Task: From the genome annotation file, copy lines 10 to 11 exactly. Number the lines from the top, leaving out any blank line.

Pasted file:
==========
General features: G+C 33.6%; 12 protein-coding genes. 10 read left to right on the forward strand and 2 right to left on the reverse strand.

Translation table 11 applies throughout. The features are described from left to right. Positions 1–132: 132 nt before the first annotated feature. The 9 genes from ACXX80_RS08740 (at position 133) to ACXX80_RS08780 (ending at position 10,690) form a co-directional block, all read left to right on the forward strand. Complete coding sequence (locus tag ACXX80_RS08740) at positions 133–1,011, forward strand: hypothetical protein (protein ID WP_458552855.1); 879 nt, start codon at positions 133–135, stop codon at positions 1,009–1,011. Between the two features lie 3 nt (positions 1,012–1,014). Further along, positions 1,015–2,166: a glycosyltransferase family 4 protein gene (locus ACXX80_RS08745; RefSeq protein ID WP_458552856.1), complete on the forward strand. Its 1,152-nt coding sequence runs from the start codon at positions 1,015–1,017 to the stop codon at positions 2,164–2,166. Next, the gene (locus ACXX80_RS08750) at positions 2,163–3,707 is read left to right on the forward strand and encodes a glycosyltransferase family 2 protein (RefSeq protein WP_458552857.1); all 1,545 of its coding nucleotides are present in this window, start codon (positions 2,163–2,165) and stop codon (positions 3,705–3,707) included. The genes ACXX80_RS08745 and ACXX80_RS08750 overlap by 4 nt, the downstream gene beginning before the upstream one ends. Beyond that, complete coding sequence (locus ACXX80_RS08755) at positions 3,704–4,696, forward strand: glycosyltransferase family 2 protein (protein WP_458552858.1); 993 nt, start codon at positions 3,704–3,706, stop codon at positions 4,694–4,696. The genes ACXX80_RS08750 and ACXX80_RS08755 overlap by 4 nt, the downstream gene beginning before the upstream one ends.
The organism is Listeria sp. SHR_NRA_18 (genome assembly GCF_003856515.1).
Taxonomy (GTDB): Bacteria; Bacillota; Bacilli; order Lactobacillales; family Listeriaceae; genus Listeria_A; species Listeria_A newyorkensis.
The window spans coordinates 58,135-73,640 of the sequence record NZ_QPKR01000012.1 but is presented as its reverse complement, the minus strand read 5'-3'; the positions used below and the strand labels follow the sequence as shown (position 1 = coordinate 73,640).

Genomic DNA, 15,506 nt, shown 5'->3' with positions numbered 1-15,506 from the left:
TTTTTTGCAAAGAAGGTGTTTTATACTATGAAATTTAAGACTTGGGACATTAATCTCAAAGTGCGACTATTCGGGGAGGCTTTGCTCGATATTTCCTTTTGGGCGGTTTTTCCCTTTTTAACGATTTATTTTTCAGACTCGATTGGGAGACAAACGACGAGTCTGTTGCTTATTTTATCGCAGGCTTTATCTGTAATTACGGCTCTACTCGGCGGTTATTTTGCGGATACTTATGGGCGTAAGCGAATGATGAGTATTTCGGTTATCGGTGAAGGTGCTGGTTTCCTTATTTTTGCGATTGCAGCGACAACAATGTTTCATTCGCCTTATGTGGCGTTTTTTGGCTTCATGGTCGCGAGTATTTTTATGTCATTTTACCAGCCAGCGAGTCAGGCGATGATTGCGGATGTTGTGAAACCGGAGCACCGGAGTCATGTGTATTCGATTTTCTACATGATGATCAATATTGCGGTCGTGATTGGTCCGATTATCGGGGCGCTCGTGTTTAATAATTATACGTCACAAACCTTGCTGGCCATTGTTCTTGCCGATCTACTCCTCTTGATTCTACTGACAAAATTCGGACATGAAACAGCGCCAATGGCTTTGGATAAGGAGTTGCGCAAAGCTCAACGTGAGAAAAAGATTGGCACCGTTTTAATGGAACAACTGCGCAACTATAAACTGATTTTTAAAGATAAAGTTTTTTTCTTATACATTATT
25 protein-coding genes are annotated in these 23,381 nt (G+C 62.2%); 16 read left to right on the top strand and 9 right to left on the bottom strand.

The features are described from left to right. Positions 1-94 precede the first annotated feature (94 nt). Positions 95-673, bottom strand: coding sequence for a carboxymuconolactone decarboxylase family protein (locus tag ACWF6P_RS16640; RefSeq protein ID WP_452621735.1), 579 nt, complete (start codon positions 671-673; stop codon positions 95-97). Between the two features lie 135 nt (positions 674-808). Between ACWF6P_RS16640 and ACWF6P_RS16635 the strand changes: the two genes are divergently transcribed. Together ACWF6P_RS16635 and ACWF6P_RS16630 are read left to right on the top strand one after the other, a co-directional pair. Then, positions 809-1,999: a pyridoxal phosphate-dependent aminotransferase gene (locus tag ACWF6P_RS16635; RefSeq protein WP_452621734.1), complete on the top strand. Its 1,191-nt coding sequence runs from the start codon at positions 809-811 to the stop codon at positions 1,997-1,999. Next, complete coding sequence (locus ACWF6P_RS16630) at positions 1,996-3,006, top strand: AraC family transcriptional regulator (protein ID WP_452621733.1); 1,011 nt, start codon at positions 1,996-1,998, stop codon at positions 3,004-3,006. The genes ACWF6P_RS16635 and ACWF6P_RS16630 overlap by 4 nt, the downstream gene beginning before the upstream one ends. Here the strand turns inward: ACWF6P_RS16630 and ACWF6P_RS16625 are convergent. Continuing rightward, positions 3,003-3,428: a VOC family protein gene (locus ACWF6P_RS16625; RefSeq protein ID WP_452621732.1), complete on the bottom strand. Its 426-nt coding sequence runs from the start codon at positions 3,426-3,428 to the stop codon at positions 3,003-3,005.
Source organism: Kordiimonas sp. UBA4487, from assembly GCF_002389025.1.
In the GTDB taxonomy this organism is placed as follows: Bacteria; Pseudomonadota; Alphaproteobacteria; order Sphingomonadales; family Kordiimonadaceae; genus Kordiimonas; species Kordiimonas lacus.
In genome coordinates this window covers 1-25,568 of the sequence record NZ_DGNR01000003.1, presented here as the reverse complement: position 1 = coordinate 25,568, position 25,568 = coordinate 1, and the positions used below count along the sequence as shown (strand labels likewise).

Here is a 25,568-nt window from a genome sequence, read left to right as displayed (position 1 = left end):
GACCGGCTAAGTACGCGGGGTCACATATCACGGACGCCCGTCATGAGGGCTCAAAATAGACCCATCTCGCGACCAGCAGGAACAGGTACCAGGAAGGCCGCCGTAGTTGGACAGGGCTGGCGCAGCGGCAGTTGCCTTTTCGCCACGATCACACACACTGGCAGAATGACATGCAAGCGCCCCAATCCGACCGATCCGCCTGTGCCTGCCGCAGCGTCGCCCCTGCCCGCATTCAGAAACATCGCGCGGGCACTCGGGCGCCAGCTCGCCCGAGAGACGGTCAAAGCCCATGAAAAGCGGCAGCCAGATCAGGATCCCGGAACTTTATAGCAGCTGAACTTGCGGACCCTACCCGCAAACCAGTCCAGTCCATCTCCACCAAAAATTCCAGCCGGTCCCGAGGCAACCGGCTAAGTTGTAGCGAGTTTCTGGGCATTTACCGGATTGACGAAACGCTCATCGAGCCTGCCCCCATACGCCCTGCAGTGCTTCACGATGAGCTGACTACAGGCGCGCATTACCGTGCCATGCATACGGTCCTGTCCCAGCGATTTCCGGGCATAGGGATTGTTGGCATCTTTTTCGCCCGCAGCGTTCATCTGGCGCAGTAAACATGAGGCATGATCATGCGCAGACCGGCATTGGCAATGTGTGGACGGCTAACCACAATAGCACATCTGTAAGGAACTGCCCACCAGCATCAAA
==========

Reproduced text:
Source organism: Kordiimonas sp. UBA4487, from assembly GCF_002389025.1.
In the GTDB taxonomy this organism is placed as follows: Bacteria; Pseudomonadota; Alphaproteobacteria; order Sphingomonadales; family Kordiimonadaceae; genus Kordiimonas; species Kordiimonas lacus.